Here’s one of the more disheartening and rarely discussed moments in American cultural history: A restaurant chain called Coon Chicken Inn, alluded to in the films Ghost World and C.S.A., actually existed between the 1920s and the 1950s. Diners would enter through the doors of a ghastly racist caricature. It was one of Portland’s most popular restaurants, in part because there was a small African American population in Portland and in part because the food was cheap.
The restaurant chain was opened by Maxon Lester Graham and Graham’s descendants has issued a wholesale disapproval of the Coon Chicken Inn. This descendant reports that the racist logo was on every dish, piece of silverware, menu and paper product.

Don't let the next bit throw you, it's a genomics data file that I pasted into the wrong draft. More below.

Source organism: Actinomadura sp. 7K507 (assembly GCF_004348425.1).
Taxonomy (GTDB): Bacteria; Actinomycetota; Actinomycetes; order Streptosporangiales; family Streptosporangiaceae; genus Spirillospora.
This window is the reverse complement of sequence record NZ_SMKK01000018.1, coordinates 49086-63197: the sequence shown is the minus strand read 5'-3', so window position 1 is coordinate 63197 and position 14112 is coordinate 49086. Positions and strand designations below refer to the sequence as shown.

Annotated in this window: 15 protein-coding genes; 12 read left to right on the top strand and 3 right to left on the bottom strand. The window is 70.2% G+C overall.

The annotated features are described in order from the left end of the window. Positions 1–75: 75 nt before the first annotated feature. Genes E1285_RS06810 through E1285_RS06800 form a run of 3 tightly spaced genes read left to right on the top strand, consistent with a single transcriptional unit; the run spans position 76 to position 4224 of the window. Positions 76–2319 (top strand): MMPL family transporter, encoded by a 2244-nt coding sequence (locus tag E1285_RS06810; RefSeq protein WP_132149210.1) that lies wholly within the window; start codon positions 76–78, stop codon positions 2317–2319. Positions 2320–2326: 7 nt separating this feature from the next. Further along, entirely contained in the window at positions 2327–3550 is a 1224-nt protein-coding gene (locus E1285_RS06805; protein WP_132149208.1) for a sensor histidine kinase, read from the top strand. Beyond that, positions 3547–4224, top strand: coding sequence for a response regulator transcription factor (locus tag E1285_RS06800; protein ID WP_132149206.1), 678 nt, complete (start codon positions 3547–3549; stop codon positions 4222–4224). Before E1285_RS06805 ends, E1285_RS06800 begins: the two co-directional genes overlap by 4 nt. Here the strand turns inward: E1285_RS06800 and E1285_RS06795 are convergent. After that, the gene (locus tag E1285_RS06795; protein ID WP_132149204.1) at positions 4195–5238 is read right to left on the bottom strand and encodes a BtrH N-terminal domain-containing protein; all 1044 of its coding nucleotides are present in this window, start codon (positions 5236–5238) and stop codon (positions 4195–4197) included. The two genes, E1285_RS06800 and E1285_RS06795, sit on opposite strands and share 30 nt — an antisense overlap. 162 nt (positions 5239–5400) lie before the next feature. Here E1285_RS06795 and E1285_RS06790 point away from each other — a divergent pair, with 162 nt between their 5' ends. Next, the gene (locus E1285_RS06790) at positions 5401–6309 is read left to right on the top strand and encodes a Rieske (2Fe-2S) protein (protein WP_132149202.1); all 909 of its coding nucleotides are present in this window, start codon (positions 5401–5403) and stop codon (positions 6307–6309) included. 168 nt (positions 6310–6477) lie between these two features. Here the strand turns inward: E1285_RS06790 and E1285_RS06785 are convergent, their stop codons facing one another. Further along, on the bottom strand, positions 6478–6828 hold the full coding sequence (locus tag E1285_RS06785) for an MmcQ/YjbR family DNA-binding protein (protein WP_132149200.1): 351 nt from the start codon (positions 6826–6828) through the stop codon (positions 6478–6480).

Interestingly, a few weeks ago, the Oregonian reported that the former Coon Chicken Inn has been purchased by an African American man named Ernest Clyde Jenkins III.
While Coon Chicken is now gone, it was by no means the only racist American restaurant. If you visit Santa Barbara, you can find the original Sambo’s restaurant, based on Helen Bannerman’s racist children’s book, The Story of Little Black Sambo. There were once as many as 1,200 outlets. Now there is one. Says restaurant critic John Dickson, “So when are you going to go nationwide AGAIN?” Presumably, Mr. Dickson is also fond of golliwoggs.